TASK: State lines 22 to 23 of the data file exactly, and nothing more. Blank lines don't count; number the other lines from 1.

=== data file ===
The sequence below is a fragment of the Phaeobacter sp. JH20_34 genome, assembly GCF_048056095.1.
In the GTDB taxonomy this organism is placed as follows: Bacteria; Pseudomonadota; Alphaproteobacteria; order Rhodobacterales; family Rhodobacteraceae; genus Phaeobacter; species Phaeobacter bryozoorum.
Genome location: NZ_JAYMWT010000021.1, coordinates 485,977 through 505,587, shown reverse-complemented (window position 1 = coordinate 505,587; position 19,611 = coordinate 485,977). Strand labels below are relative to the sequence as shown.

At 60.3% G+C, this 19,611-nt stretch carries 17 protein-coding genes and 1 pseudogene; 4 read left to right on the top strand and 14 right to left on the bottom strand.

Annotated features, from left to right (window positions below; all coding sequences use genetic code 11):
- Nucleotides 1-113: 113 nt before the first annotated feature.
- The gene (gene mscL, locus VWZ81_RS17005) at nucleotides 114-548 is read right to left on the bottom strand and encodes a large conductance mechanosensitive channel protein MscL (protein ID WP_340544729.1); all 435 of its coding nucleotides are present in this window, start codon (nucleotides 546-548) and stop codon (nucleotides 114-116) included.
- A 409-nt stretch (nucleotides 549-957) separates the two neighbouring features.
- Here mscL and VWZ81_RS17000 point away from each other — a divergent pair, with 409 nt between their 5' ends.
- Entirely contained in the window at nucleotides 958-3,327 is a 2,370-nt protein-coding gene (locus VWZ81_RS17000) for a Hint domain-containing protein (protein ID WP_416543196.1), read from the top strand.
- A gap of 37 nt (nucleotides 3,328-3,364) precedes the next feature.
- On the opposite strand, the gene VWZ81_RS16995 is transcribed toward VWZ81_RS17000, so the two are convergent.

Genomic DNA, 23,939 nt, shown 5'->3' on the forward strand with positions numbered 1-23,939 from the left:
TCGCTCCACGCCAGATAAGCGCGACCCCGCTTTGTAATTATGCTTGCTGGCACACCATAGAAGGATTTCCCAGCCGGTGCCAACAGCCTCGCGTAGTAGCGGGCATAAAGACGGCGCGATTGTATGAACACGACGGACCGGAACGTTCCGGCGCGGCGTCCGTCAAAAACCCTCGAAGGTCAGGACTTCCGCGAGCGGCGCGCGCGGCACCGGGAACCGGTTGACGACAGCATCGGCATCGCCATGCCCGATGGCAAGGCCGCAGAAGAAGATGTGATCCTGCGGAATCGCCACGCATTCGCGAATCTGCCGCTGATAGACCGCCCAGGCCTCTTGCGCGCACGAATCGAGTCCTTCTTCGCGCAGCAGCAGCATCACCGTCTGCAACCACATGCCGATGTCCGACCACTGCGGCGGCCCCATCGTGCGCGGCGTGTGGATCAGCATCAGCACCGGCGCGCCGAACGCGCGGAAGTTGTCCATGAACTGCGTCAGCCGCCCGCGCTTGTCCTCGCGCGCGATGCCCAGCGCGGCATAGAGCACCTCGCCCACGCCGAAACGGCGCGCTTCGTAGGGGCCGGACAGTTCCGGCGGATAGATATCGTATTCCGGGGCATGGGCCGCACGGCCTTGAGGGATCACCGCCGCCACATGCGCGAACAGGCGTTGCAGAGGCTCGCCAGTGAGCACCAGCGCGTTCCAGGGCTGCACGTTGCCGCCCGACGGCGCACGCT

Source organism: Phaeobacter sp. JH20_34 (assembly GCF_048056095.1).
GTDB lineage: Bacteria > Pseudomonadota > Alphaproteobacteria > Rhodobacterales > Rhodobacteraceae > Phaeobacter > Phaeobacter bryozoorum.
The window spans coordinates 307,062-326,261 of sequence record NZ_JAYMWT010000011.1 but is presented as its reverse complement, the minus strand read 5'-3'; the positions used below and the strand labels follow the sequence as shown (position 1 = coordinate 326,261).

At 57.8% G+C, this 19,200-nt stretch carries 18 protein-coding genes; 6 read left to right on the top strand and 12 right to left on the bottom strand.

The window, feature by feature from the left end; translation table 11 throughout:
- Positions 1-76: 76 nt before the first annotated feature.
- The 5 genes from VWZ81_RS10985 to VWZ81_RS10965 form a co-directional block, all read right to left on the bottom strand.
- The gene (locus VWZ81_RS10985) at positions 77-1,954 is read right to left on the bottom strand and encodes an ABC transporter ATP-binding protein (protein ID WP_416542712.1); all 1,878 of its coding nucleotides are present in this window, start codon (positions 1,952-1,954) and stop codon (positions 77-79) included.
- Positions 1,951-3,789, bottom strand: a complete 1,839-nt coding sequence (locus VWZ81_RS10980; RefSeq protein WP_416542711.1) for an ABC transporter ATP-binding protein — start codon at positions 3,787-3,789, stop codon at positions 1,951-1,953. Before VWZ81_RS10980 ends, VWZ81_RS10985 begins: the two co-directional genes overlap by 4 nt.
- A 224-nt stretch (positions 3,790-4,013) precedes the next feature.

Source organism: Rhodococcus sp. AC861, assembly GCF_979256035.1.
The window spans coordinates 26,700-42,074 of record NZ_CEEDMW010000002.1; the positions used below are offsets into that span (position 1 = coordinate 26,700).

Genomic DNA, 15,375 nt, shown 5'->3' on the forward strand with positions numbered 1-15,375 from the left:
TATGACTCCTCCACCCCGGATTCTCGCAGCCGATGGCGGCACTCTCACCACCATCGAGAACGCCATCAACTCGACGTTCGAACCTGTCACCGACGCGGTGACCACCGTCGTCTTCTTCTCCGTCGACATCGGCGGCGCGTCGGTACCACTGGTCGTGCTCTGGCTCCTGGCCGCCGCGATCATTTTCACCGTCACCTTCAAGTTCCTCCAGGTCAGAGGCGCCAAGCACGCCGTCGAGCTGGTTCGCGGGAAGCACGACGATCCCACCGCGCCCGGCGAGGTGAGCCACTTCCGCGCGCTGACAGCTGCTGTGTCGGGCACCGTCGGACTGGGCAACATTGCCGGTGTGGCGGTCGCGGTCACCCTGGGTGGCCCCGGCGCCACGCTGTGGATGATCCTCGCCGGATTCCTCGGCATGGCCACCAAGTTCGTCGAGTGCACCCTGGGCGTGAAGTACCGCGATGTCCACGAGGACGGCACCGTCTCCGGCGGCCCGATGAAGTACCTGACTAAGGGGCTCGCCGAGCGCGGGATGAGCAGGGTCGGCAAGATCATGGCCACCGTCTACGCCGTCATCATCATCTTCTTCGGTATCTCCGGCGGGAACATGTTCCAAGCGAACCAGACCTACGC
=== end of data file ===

- The gene (locus VWZ81_RS10985) at positions 77-1,954 is read right to left on the bottom strand and encodes an ABC transporter ATP-binding protein (protein ID WP_416542712.1); all 1,878 of its coding nucleotides are present in this window, start codon (positions 1,952-1,954) and stop codon (positions 77-79) included.
- Positions 1,951-3,789, bottom strand: a complete 1,839-nt coding sequence (locus VWZ81_RS10980; RefSeq protein WP_416542711.1) for an ABC transporter ATP-binding protein — start codon at positions 3,787-3,789, stop codon at positions 1,951-1,953. Before VWZ81_RS10980 ends, VWZ81_RS10985 begins: the two co-directional genes overlap by 4 nt.